Last week, the California Department of Fish and Wildlife announced that a jackrabbit found dead in Palm Springs tested positive for Rabbit Hemorrhagic Disease, a highly contagious and deadly disease among all rabbits.
The infected rabbit was found among 10 other dead rabbits at a property in Palm Springs.
It is the first time that the disease has been found in California.
More Details: Deadly rabbit disease found in Palm Springs; 1st-time disease is found in CA
The disease does not affect humans or other animals, but it can be spread by humans to rabbits.
CDFW officials worry it could significantly impact wild rabbit populations in California, particularly endangered species, as all rabbit, jackrabbit, hare, and pika species as it is highly contagious.
Officials also expressed their worries that it could have a big effect on species that depend on rabbits for food.
At this time, no other California rabbit populations are known to be infected, but the disease has spread quickly in other states, according to CDFW officials. Rabbit Hemorrhagic Disease has killed rabbits in New Mexico, Colorado, Arizona, Texas, and Mexico since March 2020.
On Tuesday, Dr. Sara Strongin, staff veterinarian for the Riverside County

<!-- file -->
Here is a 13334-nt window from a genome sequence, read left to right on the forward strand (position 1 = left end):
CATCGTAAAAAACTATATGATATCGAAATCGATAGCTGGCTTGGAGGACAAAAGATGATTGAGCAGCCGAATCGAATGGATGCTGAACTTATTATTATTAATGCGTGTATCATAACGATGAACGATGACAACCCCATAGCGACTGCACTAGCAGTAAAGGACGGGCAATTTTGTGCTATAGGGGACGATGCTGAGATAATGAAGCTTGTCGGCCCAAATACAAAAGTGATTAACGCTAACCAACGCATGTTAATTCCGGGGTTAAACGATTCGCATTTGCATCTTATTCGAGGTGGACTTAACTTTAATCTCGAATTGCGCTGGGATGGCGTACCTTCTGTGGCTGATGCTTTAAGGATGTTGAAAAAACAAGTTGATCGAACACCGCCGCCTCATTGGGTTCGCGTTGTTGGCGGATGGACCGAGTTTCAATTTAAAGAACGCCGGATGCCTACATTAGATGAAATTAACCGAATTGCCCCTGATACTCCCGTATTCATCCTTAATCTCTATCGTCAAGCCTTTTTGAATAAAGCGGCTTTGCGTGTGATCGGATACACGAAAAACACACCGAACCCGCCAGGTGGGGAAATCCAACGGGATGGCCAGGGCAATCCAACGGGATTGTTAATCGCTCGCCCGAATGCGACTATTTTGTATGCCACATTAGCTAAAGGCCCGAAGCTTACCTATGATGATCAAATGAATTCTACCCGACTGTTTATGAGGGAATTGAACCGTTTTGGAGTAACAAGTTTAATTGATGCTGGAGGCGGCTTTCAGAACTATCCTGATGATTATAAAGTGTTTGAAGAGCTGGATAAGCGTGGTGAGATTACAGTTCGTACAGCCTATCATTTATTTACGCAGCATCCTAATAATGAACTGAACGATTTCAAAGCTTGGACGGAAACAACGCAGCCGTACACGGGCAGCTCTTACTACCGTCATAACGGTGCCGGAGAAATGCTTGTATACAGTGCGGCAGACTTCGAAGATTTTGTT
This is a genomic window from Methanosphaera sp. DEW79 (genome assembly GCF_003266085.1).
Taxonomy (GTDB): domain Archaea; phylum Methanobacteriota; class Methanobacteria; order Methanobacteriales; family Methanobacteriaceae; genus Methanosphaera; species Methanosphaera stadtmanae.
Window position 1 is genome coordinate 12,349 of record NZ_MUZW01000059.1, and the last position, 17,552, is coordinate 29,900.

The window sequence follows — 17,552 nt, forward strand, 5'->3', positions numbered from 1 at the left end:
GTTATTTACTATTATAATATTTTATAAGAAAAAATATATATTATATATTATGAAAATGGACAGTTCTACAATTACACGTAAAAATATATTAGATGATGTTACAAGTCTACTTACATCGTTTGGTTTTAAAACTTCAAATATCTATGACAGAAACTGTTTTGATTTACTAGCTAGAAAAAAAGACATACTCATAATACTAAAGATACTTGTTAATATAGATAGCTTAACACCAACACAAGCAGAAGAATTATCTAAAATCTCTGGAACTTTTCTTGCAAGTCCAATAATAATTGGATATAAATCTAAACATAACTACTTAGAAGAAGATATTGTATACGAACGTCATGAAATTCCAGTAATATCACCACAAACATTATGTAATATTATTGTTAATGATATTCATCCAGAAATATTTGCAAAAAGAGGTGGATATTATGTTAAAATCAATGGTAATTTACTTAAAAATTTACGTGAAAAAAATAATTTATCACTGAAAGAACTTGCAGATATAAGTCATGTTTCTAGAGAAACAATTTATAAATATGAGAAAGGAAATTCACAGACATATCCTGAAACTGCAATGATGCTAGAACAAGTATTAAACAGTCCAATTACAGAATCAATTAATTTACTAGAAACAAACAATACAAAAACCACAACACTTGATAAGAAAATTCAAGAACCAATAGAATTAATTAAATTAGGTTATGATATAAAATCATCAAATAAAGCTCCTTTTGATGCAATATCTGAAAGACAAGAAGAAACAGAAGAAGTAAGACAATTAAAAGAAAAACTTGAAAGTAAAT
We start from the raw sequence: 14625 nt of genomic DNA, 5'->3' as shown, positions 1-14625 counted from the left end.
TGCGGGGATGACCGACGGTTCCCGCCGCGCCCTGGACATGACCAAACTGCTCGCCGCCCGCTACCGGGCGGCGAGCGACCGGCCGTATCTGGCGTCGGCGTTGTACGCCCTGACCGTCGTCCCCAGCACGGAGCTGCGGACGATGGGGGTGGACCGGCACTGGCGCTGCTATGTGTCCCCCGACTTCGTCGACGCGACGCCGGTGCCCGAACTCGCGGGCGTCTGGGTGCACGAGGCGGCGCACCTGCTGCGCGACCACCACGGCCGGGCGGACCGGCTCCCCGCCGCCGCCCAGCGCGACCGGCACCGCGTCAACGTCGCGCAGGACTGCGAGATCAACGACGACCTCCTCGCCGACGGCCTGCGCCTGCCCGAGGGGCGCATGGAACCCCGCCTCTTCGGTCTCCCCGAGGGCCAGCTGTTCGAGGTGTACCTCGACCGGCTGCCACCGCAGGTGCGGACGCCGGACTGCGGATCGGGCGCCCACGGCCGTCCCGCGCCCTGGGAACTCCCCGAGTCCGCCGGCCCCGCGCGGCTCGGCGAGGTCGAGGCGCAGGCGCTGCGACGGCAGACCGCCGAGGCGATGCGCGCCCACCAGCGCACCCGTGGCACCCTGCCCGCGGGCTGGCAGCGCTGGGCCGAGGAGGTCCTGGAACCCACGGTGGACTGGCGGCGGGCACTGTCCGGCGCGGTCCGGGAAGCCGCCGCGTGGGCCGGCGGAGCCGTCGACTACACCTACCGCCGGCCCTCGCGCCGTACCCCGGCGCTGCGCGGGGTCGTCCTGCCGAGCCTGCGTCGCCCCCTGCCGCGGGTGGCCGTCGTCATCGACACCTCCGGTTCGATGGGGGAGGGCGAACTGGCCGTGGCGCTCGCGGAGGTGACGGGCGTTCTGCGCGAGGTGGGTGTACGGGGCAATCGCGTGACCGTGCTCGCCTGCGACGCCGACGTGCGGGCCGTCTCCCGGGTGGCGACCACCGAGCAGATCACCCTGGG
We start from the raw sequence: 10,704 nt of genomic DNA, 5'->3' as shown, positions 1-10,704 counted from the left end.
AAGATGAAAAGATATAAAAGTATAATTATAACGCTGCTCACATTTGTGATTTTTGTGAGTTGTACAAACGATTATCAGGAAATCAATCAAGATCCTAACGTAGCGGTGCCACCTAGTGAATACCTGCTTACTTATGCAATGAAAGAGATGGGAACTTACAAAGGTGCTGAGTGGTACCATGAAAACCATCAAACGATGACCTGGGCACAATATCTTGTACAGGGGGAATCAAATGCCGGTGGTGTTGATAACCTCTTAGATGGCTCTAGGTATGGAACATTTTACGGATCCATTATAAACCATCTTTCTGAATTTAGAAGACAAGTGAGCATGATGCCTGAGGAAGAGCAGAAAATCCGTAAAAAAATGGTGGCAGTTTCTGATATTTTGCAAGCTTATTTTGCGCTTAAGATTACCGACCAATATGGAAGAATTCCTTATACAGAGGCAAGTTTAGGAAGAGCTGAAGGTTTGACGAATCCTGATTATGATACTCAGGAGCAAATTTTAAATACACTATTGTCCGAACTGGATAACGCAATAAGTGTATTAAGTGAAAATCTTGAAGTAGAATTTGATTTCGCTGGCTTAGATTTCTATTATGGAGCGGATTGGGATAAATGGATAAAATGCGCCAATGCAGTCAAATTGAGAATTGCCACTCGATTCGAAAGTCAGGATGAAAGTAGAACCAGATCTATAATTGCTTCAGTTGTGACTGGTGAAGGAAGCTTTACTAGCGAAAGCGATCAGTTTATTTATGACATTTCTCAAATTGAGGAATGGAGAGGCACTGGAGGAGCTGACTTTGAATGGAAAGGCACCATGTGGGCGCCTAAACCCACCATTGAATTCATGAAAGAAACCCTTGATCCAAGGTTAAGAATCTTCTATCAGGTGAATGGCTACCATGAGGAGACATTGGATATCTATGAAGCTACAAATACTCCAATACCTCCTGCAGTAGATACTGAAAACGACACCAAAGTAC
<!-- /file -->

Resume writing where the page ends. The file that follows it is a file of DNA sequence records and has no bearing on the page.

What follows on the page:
Department of Animal Services issued guidelines for those who own domestic rabbits or who come into contact with wild hares:
- House rabbits should remain inside at all times to minimize
- Any sick or dead rabbits should be reported to state wildlife
officials and should NOT be touched;
- Any unusual illness or sudden rabbit deaths should be reported to
your veterinarian immediately;
- The virus is highly contagious and can be spread by direct contact
with infected animals and/or their urine/feces; can also be spread on
contaminated objects, insects, etc., therefore good hygiene practices are necessary — i.e. wash hands thoroughly before and after handling rabbits, thorough disinfection, leave shoes outside, insect control, etc.
- Know your hay/feed sources and if they are near areas affected by
- Keep dogs on a leash when outside so they don’t interact with wild
rabbits; consider having dogs wear booties when outside, or wash their paws before they come inside. Keep dogs and rabbits in separate areas of your home.
Symptoms for Rabbit Hemorrhagic Disease include:
- Loss of appetite
- High fever
- Bleeding from nose, mouth, or rectum
- Difficulty breathing
- Sudden death
CDFW officials noted that infected rabbits may exhibit no symptoms leading up to their sudden death.
The CDFW asks that anyone who lives, works or recreates in wild rabbit habitat to report any sightings of sick or dead rabbits to CDFW’s Wildlife Investigations Laboratory by calling (916) 358-2790 or file an online mortality report.
You can learn more about the disease at Rabbit.org/rhdv/.